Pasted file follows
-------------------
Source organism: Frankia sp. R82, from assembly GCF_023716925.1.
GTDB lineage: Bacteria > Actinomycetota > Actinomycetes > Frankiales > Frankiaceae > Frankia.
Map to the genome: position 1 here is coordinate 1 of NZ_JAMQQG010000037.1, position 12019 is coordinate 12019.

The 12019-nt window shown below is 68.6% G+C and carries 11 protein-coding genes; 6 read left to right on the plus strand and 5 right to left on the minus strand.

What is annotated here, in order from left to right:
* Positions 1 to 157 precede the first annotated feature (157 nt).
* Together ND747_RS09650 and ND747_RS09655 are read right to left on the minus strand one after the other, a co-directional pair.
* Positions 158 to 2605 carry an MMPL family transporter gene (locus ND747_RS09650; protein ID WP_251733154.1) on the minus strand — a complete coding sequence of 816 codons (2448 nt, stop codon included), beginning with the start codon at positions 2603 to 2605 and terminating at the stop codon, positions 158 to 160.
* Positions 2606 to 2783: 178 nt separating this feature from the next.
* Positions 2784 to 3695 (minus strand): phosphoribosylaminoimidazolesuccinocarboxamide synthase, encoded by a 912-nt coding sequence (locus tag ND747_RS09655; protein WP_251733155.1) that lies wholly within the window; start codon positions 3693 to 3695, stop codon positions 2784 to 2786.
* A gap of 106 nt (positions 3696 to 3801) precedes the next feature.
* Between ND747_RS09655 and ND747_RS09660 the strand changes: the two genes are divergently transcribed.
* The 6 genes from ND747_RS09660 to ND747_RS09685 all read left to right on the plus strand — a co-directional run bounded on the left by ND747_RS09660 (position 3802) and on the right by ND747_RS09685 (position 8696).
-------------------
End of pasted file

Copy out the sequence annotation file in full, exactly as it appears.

Source organism: Frankia sp. R82, from assembly GCF_023716925.1.
GTDB lineage: Bacteria > Actinomycetota > Actinomycetes > Frankiales > Frankiaceae > Frankia.
Map to the genome: position 1 here is coordinate 1 of NZ_JAMQQG010000037.1, position 12019 is coordinate 12019.

The 12019-nt window shown below is 68.6% G+C and carries 11 protein-coding genes; 6 read left to right on the plus strand and 5 right to left on the minus strand.

What is annotated here, in order from left to right:
* Positions 1 to 157 precede the first annotated feature (157 nt).
* Together ND747_RS09650 and ND747_RS09655 are read right to left on the minus strand one after the other, a co-directional pair.
* Positions 158 to 2605 carry an MMPL family transporter gene (locus ND747_RS09650; protein ID WP_251733154.1) on the minus strand — a complete coding sequence of 816 codons (2448 nt, stop codon included), beginning with the start codon at positions 2603 to 2605 and terminating at the stop codon, positions 158 to 160.
* Positions 2606 to 2783: 178 nt separating this feature from the next.
* Positions 2784 to 3695 (minus strand): phosphoribosylaminoimidazolesuccinocarboxamide synthase, encoded by a 912-nt coding sequence (locus tag ND747_RS09655; protein WP_251733155.1) that lies wholly within the window; start codon positions 3693 to 3695, stop codon positions 2784 to 2786.
* A gap of 106 nt (positions 3696 to 3801) precedes the next feature.
* Between ND747_RS09655 and ND747_RS09660 the strand changes: the two genes are divergently transcribed.
* The 6 genes from ND747_RS09660 to ND747_RS09685 all read left to right on the plus strand — a co-directional run bounded on the left by ND747_RS09660 (position 3802) and on the right by ND747_RS09685 (position 8696).